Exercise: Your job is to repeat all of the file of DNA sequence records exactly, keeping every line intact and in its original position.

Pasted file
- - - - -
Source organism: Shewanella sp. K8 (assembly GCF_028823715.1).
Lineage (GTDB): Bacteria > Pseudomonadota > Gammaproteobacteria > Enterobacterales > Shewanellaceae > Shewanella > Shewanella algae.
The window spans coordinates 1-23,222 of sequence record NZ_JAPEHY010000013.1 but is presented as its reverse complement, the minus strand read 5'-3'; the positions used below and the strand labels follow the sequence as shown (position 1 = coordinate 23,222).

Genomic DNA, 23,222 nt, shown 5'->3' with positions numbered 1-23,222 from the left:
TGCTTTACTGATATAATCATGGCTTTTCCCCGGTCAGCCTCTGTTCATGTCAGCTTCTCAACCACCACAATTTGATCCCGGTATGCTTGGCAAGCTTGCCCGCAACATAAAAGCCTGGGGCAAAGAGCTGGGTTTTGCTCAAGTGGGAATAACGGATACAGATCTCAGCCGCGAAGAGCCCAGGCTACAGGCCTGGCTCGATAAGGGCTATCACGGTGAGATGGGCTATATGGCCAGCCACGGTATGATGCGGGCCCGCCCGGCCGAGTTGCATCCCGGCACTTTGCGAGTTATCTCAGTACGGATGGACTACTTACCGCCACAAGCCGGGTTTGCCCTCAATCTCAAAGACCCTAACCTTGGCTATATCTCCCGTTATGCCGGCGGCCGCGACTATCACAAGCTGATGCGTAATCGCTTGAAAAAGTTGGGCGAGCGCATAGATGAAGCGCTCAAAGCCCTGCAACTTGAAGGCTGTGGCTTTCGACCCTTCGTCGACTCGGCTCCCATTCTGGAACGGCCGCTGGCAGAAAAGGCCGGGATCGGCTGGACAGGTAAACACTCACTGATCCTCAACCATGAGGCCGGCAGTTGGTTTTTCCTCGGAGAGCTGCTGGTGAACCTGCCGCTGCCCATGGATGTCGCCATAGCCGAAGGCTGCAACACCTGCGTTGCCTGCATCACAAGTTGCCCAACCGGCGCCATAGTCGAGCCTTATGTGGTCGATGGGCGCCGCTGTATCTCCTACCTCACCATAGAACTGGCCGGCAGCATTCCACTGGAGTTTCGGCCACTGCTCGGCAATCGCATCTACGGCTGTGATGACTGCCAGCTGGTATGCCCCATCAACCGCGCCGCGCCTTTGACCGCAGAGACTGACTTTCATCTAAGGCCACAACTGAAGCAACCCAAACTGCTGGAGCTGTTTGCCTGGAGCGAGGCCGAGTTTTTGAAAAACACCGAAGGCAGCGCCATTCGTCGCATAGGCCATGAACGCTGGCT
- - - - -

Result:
Source organism: Shewanella sp. K8 (assembly GCF_028823715.1).
Lineage (GTDB): Bacteria > Pseudomonadota > Gammaproteobacteria > Enterobacterales > Shewanellaceae > Shewanella > Shewanella algae.
The window spans coordinates 1-23,222 of sequence record NZ_JAPEHY010000013.1 but is presented as its reverse complement, the minus strand read 5'-3'; the positions used below and the strand labels follow the sequence as shown (position 1 = coordinate 23,222).

Genomic DNA, 23,222 nt, shown 5'->3' with positions numbered 1-23,222 from the left:
TGCTTTACTGATATAATCATGGCTTTTCCCCGGTCAGCCTCTGTTCATGTCAGCTTCTCAACCACCACAATTTGATCCCGGTATGCTTGGCAAGCTTGCCCGCAACATAAAAGCCTGGGGCAAAGAGCTGGGTTTTGCTCAAGTGGGAATAACGGATACAGATCTCAGCCGCGAAGAGCCCAGGCTACAGGCCTGGCTCGATAAGGGCTATCACGGTGAGATGGGCTATATGGCCAGCCACGGTATGATGCGGGCCCGCCCGGCCGAGTTGCATCCCGGCACTTTGCGAGTTATCTCAGTACGGATGGACTACTTACCGCCACAAGCCGGGTTTGCCCTCAATCTCAAAGACCCTAACCTTGGCTATATCTCCCGTTATGCCGGCGGCCGCGACTATCACAAGCTGATGCGTAATCGCTTGAAAAAGTTGGGCGAGCGCATAGATGAAGCGCTCAAAGCCCTGCAACTTGAAGGCTGTGGCTTTCGACCCTTCGTCGACTCGGCTCCCATTCTGGAACGGCCGCTGGCAGAAAAGGCCGGGATCGGCTGGACAGGTAAACACTCACTGATCCTCAACCATGAGGCCGGCAGTTGGTTTTTCCTCGGAGAGCTGCTGGTGAACCTGCCGCTGCCCATGGATGTCGCCATAGCCGAAGGCTGCAACACCTGCGTTGCCTGCATCACAAGTTGCCCAACCGGCGCCATAGTCGAGCCTTATGTGGTCGATGGGCGCCGCTGTATCTCCTACCTCACCATAGAACTGGCCGGCAGCATTCCACTGGAGTTTCGGCCACTGCTCGGCAATCGCATCTACGGCTGTGATGACTGCCAGCTGGTATGCCCCATCAACCGCGCCGCGCCTTTGACCGCAGAGACTGACTTTCATCTAAGGCCACAACTGAAGCAACCCAAACTGCTGGAGCTGTTTGCCTGGAGCGAGGCCGAGTTTTTGAAAAACACCGAAGGCAGCGCCATTCGTCGCATAGGCCATGAACGCTGGCT